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25 March, 2019 13:39 IST
Small Finance Banks report 17% growth in FY18: ICRA
Source: IRIS | 12 Sep, 2018, 10.19AM
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The Small Finance Banks (SFB)s has reported a 17% growth in FY2018 with assets under management (AUM) of Rs 514.98 billion as on March 31, 2018 (26% AUM growth in FY2017). Though the pace of growth slowed down in the last two years, the primary reason was the focus SFBs on the migration process-from NBFCs to SFBs. As per a report released by ICRA on SFBS, all the SFBs were operational by June 2018 and most of the players (NBFCs) have managed the transition well with respect to the initial challenges identified earlier such as raising of capital, diversification of liability profile, identifying and converting branches as well as diversifying the product portfolio and recruiting staff.

Supreeta Nijjar, Vice President, ICRA Ratings says, ''Apart from the migration process, SFBs growth was also affected by the demonetisation related impact on the microfinance sector. While microfinance dominates the asset mix of SFBs, focus on product diversification has led to a reduction in the share of microfinance to 51% as on March 31, 2018 from 61% as on March 31, 2017 with the SFBs establishing their presence in retail asset classes such as vehicle loans, loans against property (LAP) and housing finance. However, the share of microfinance for the erstwhile Non-Banking Finance Companies (NBFC-MFIs), which converted to SFBs, stood higher at 79% as on March 31, 2018 (84% as on March 31, 2017).''

On the deposit mobilisation front, SFBs have made good progress with deposits forming 43% of the borrowings as on March 31, 2018. Nevertheless, most of the deposits are bulk deposits/certificates of deposit as the retail deposit franchise will be developed over some time. Further, funding from refinance institutions accounted for 20% of the borrowings, while the share of bank funding and debentures declined due to the repayment of older borrowings. The cost of funds for SFBs has reduced on the back of a higher share of funding from financial institutions (FIs) and deposits, despite the rate offered on deposits being 50-100 bps higher than that offered by other full-service banks. Overall, ICRA expects the SFBs' cost of funds to decline by an additional 60-80 bps pursuant to the repayment of legacy higher-cost borrowings and further deepening of their liability franchise.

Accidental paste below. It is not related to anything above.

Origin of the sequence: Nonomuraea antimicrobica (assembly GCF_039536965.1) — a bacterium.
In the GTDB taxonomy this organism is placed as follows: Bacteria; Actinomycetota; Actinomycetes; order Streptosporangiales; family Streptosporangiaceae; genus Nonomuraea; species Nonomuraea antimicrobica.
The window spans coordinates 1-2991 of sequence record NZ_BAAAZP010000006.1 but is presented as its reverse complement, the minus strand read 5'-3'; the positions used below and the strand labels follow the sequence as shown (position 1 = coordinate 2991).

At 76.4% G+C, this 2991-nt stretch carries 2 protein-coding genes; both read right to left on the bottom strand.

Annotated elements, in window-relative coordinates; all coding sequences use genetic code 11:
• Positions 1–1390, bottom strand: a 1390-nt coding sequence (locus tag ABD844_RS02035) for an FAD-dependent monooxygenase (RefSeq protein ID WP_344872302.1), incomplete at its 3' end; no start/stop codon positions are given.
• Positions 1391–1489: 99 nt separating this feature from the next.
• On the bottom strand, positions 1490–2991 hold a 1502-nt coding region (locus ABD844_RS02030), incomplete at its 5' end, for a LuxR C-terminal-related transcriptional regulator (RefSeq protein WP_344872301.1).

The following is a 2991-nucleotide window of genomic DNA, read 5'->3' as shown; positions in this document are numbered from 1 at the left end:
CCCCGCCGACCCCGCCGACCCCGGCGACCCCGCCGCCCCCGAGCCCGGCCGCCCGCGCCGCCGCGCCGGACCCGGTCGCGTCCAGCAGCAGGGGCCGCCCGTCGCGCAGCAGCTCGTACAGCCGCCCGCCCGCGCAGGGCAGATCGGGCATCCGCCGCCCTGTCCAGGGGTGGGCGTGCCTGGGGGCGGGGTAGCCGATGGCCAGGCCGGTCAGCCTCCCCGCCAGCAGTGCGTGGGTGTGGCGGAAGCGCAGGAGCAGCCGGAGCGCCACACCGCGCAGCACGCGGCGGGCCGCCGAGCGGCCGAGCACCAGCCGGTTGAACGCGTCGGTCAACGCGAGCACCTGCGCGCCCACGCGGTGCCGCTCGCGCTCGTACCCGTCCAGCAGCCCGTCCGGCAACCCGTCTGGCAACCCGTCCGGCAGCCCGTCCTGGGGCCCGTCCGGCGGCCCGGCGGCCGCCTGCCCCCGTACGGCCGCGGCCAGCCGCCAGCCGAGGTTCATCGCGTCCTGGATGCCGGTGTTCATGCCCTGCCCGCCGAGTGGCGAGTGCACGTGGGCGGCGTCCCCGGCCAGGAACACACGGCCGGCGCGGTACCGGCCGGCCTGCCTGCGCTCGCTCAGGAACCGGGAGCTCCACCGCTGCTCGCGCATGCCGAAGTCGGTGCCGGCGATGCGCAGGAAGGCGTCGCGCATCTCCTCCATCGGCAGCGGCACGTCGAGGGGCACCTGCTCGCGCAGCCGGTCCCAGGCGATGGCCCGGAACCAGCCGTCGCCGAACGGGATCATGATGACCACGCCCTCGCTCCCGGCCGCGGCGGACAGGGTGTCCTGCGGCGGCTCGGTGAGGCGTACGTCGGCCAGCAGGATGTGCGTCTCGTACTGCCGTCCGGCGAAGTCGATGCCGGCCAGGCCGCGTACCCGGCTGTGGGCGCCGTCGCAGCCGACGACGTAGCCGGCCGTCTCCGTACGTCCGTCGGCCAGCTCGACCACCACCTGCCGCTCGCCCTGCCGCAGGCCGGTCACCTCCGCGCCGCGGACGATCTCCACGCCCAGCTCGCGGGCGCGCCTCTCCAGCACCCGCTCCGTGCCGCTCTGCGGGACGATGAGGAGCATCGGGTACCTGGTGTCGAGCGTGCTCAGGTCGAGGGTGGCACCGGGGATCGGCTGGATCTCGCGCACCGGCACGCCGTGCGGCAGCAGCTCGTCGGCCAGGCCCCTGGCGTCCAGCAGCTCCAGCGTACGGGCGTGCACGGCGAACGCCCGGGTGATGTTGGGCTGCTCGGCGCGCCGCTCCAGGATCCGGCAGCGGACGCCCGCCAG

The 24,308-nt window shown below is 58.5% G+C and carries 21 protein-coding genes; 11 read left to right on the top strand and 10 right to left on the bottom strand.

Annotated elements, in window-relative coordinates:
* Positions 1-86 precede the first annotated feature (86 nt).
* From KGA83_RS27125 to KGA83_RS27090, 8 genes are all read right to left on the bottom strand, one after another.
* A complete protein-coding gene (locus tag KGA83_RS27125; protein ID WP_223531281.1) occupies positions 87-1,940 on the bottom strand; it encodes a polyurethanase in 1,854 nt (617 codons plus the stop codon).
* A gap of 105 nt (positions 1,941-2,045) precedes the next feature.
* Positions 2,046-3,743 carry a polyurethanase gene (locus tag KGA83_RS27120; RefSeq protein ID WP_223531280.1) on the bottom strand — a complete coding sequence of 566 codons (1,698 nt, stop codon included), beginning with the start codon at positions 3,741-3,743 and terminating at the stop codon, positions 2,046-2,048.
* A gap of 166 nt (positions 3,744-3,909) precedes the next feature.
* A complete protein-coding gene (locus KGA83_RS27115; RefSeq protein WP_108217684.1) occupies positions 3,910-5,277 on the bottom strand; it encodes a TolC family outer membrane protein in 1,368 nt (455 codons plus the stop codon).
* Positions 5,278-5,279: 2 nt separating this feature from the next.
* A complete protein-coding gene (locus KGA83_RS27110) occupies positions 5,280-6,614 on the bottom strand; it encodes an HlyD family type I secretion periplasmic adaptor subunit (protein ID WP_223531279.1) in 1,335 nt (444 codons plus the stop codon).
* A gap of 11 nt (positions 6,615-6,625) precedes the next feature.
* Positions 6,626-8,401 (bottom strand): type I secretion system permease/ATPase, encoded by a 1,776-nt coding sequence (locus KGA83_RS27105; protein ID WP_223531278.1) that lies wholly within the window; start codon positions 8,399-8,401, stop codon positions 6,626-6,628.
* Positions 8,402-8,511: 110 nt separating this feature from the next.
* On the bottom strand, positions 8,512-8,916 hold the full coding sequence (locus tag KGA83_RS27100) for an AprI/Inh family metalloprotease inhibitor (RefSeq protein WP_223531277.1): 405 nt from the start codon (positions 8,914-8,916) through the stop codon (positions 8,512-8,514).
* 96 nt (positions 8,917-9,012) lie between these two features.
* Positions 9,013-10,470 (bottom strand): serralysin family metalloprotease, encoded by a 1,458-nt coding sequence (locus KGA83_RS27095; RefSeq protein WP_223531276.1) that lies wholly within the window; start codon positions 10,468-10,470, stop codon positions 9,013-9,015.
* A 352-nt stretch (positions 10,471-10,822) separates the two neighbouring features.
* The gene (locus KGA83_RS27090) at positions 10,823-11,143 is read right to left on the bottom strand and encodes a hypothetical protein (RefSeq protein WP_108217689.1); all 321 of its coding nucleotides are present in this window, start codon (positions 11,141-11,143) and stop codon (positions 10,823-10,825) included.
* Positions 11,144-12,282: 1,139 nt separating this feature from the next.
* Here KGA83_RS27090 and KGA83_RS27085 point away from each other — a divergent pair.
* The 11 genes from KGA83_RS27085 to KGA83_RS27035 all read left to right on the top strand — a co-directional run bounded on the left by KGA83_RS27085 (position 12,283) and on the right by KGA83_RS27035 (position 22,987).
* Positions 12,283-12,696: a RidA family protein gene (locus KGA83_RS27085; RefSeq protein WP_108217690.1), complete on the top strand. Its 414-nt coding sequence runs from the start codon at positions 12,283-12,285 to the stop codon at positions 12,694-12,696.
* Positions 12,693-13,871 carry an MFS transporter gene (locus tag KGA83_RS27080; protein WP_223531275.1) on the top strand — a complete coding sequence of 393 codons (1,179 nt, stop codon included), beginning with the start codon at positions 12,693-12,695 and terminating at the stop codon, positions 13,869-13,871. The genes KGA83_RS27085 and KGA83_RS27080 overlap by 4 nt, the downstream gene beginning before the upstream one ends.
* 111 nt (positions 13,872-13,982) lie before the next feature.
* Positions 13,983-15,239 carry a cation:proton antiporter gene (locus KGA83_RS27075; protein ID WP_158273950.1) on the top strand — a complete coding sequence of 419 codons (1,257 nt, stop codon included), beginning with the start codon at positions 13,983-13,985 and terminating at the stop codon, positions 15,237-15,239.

Demonetisation severely impacted the asset quality of SFBs largely driven by slippages in the microfinance loans, with gross NPA at 8.95% as on March 31, 2018. Incrementally, while on a consolidated basis, asset quality for SFBs is likely to be supported by diversification into relatively lower risk products and providing for/writing-off legacy NPAs; performance of individual SFBs could vary depending on the robustness of credit underwriting norms and collection framework of these SFBs.

The overall capitalisation levels for the SFBs have been good (net worth/managed advances of 20% as on March 31, 2018) supported by regular capital infusion by most of the entities. The SFBs raised Rs 60 billion during FY2016 to FY2018 for meeting the regulatory norms on shareholding as well as for future growth. ICRA estimates that the SFBs would require external capital of Rs 40-60 billion (40%-60% of present networth) till FY2022 for meeting the growth requirements while growing at a CAGR of 25-30%.  Part of this requirement could also be met through Initial Public offerings.

Owing to the focus of the SFBs on higher-yielding asset classes, portfolio yields and net interest margins continue to be higher than those for scheduled commercial banks (SCBs). However, interest reversals on the delinquent portfolio (mostly the microfinance portfolio that was impacted by demonetisation) led to a reduction in the yields and net interest margins of the SFBs in FY2018. This was despite a dip in the cost of funds. At the same time, SFBs were able to earn significant non-interest income from trading in priority sector lending certificates in FY2018. The setting up as well as upgradation of existing branches, systems upgradation, and hiring of manpower led to an increase in the operating expense ratios though they are likely to moderate as the SFBs' operations stabilise over the medium term. The overall profitability of the SFBs was impacted in FY2018 by higher demonetisation related credit costs. ''Going forward, ICRA expects SFBs to report RoE of 8-12% till FY2020, supported by some reduction in the cost of funds as well as the operating expense ratios. Focus on product diversification would enable the SFBs to deepen their relationship with existing customers and manage concentration risk better. Over the medium term, we expect the SFBs’ loan portfolio to grow at 25-30% with the share of microfinance to decline to around 40% by March 2020,'' concludes, Nijjar.

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